Tuesday, August 16, 2011

It all started when...

My father thinks my mother started hoarding about 25 years ago. After struggling to make ends meet for a long time, they had given up and were moving to another state in hopes of finding work. He remembers her loading up the truck with absolute junk that she couldn't bear to part with. You never know when you might need that old rebar, right?

When I was very young, I remember her being not so great with the housework or tidying up, but the house wasn't filled to the brim. The collecting, for the most part, was limited to stuff that got stored in the garage. As I got older, the garage stuff started overflowing into the house. Then we moved again, my mom started working, my parents' marriage continued to deteriorate, and the stuff just kept coming in. About 10 years ago, my parents separated, my sister died in a car accident, my brother and I moved out, and the stuff started coming in faster.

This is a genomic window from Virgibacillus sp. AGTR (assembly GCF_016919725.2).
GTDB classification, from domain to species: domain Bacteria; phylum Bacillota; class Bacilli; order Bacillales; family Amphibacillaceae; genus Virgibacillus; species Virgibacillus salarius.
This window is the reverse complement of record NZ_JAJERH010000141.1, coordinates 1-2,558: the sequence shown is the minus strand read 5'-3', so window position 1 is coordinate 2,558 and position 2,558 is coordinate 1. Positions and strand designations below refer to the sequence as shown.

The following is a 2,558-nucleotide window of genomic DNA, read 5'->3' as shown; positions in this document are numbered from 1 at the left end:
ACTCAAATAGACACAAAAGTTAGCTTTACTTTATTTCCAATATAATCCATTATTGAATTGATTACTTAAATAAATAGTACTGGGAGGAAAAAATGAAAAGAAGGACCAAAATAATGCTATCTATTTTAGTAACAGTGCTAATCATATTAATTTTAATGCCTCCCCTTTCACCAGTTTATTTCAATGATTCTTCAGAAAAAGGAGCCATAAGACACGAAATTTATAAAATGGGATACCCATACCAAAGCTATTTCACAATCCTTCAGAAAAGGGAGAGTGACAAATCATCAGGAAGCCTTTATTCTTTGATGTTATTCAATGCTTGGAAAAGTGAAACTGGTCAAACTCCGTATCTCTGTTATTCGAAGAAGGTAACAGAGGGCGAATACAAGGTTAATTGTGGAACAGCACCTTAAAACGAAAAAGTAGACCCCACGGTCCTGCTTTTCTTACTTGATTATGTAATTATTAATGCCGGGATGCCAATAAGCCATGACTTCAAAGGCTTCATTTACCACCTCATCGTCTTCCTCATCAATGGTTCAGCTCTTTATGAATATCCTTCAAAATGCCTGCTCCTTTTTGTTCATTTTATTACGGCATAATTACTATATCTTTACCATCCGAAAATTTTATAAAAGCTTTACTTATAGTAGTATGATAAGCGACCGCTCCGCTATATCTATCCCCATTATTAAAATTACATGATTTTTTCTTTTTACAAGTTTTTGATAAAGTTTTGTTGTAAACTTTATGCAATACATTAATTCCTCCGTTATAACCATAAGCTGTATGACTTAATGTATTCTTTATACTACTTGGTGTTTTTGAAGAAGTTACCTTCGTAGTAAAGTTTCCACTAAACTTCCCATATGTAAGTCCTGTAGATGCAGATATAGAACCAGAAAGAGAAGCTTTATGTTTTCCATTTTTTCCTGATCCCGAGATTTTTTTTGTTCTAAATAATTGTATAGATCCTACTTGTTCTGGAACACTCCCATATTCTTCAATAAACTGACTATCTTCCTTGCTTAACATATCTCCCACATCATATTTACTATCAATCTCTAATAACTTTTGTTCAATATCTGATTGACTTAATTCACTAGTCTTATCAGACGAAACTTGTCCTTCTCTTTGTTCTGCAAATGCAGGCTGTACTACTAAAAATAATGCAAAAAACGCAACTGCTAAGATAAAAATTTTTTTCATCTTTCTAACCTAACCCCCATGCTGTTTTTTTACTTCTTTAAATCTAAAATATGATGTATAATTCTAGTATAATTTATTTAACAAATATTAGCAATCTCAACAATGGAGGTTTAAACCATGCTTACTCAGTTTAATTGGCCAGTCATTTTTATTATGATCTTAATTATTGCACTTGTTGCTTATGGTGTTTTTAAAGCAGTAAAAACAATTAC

Many hoarders begin hoarding after experiencing a trauma. My mother's hoarding had already begun when my sister died, but it definitely intensified after that. Hoarding also tends to worsen after the hoarder starts living alone, so I guess we're dealing with a double whammy here. Regardless of exactly why, my mother's hoarding just seems get worse with time. The fact that she won't allow me in the house anymore (plus the fact that her piles have now spilled out onto the front porch -- sorry, neighbors!) scares the bejeezus out of me. What on earth does the place look like inside at this point? Mostly, I try not to think about it too much. Occasionally, my brother and I talk about what we'll do when my mom is no longer able to live alone. Given that she's filled a 2200 square foot house, a two-car garage, three storage sheds, and sections of her back and front yards with junk, cleaning the place out is going to be somewhat less than awesome. (Personally, I lean toward burning the place to the ground, but I'm pretty sure the insurance company would frown on that sort of thing.)